Reply
    1. save. spend. splurge.

      I didn’t know Frye made purses… 😛

      As for flip flops, I don’t like cheap ones. I want stuff that is substantial.

      Reply
  4. Jen @ Jen Spends

    When I first started out, I was a “deal blogger” and I remember other deal bloggers acting as though $1 flip flop day at Old Navy was a national holiday not to be missed. And it was the same every year because of course those $1 flip flops don’t last. There are “frugal experts” making a great deal of money promoting cheap crap to people who can’t afford to waste their money. It pains me. Our lifestyle on our income would be impossible if we were replacing cheap stuff all the time. It’s hard for me to spend a good bit of money up front, but I get over it, especially when I can count the years I’ve used the thing.

    Reply
    1. save. spend. splurge.

      It takes a lot of guts to admit that. I was never a “deal blogger”. Always an “overspending blogger”, but more because I have a problem with wanting to see variety, options, etc.

      Reply
  5. Lila

    I used to buy cheap shoes and then I would pay for that decision because the cheap shoes used to pinch my toes and the back of my foot, I ended up with blisters and generally they were very uncomfortable for an 8 hour workday or just even for hanging out with my friends & bf.

    I don’t mind buying quality items when they go on sale, in fact I love scoring deals. It’s awesome. But, I *refuse* to pay for items that are poorly made anymore just because they are cheap. I also don’t like the idea of owning more just because one has the financial means to do so.

    I currently own 2 sets of flip-flops and that’s all I want right now. I hate cleaning, maintaining, organizing and labeling, and when you’re doing that, you realize you could be doing something else that is more meaningful to you instead of cleaning and organizing.

    So owning 9 pairs of flip-flops isn’t that appealing. I also have other shoes: ballet flats, sneakers, snow boots, house slippers that “round out” my shoe collection. I own about 10 pairs of shoes altogether which fits my lifestyle right now.

    In the past I’ve owned more shoes, got very overwhelmed when they had to be cleaned, organized, and generally I tend to be overwhelmed when I’m around too much stuff even if its all nice stuff. I can’t deal with too much stuff.

    Your co-worker makes the mistake that her economic values should be other peoples economic values as well.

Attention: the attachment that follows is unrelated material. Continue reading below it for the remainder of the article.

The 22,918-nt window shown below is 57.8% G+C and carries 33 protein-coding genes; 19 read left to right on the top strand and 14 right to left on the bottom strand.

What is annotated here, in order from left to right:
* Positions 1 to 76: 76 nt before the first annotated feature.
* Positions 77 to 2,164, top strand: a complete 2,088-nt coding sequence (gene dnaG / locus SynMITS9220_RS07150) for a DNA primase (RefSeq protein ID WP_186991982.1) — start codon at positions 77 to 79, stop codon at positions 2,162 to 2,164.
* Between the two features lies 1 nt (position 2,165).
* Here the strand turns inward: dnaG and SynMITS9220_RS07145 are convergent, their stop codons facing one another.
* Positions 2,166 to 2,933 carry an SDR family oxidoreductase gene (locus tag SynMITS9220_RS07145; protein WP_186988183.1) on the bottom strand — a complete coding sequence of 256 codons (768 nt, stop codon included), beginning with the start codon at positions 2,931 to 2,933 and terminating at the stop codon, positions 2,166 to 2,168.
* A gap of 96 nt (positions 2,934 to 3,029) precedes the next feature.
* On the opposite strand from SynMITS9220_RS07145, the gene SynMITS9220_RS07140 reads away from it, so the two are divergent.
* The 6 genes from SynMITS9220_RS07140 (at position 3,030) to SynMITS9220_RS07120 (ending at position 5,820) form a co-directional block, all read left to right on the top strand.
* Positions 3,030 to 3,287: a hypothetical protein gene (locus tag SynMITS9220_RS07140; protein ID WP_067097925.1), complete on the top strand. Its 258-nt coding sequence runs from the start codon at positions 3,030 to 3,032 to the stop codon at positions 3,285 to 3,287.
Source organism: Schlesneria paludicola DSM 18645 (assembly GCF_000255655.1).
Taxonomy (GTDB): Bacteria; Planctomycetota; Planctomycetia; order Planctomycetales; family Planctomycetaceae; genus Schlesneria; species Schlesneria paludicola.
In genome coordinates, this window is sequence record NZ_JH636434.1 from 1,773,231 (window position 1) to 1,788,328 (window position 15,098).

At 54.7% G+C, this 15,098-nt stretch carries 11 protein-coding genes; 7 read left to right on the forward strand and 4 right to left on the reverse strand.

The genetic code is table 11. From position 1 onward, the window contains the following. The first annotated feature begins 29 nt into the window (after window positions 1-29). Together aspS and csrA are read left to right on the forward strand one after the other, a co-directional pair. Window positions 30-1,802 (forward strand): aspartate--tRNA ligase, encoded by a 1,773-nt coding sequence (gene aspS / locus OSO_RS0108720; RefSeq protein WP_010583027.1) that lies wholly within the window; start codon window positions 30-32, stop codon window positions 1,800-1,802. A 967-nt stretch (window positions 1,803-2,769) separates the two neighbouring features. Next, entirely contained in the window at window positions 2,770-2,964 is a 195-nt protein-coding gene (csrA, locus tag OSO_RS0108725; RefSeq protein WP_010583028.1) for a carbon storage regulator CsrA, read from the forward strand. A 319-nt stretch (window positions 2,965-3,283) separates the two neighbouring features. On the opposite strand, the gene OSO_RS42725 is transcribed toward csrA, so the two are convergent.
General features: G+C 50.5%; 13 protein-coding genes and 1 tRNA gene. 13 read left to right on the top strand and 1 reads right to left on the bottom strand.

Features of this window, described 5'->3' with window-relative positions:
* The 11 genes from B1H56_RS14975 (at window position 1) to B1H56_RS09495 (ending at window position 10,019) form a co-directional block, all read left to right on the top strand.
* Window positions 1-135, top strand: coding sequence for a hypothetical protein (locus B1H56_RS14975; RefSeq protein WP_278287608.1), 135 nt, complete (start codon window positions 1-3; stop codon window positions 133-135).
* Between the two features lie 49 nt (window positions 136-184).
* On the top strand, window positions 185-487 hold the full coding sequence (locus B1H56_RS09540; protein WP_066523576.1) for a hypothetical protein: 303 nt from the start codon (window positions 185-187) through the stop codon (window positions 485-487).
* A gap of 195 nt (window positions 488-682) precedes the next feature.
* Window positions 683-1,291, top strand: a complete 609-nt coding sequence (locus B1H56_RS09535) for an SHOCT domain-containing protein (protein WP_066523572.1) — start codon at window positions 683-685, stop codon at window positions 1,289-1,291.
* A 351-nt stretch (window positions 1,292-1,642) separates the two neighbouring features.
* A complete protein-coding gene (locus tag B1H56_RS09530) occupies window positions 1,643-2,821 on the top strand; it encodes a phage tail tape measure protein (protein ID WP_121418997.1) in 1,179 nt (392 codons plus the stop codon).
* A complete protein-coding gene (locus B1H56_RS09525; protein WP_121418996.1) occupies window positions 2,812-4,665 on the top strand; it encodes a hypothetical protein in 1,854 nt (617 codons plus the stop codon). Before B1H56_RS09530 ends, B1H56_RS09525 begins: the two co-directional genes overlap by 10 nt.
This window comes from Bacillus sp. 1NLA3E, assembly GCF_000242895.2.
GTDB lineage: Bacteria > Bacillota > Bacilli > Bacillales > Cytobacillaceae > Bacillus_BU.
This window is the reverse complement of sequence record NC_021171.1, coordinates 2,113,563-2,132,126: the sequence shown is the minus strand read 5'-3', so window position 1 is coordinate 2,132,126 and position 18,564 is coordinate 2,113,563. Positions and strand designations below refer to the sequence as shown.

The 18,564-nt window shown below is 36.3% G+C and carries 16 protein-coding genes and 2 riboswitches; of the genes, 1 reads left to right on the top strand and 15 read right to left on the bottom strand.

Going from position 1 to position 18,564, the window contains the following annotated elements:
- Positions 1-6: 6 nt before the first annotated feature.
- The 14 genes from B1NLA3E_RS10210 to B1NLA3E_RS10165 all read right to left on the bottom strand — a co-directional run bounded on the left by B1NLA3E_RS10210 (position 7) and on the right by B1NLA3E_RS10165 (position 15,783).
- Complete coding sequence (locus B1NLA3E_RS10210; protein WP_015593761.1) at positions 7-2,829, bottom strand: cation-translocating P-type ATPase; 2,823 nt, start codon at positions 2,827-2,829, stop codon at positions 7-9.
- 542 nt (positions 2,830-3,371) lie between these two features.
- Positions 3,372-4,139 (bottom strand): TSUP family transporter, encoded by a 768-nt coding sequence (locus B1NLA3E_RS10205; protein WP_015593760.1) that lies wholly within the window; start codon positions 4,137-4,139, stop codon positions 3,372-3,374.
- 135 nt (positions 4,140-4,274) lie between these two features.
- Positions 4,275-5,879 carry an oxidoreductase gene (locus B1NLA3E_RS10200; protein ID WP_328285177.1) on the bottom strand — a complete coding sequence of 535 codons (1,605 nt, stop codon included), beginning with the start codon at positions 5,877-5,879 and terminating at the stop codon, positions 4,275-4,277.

Reply
    1. save. spend. splurge.

      I have a surprising number of shoes even though I think that I’m pretty minimal on the shoe front… My weakness are ballet flats.

      Reply
  6. Taylor Lee

    While in theory I definitely subscribe to buying quality over quantity / “frugality” I always have a hard time finding clothes at ANY below-$250-an-item price point that doesn’t just fall apart in a couple years. If you know any good clothing brands for petites, I’ll take any suggestions!

    Reply
    1. save. spend. splurge.

      I’m in the same boat. $250 seems to be my price point for things, and I try to score them on sale.

      Consignment, maybe?

      Reply
  7. kay ~ lifestylevoices.com

    I bought a manual can opener for $2 one time thinking I’d gotten a really great deal. Fast forward to opening the first can I tried with that thing and it snapped in half. Like you with the pliers, I had to go buy a more expensive one. All I did was waste $2. I’m still not sure why I didn’t return that thing.

    Reply
    1. save. spend. splurge.

      We all do silly things. I’ve wasted more than $2.. that would be a dream.

      Reply
  8. Revanche

    I used to have a bit of that mentality: More for cheap means that I have variety and that’s great! But then I learned that more variety was usually of crap stuff. And more crap was just … 10x more crap.

    I do agree with Sally about SOME things being fine when cheap: Our dishes are “cheap” compared to fine dinnerware but they’re made in the US, and unlike every other dish or bowl set we have, are nearly me-proof! I haven’t broken or chipped one yet 🙂 We won’t be replacing those as often as any of the other stuff that’s pricier and nicer.

    But for sandals, I’ve worn the same Rainbows for … ten years now! They were a gift, granted, but I have only had to buy 1 other pair of fancier sandals that were really comfy for walking in since then. The cheap ones wear right through and get tossed in a landfill – useless to me and for the environment!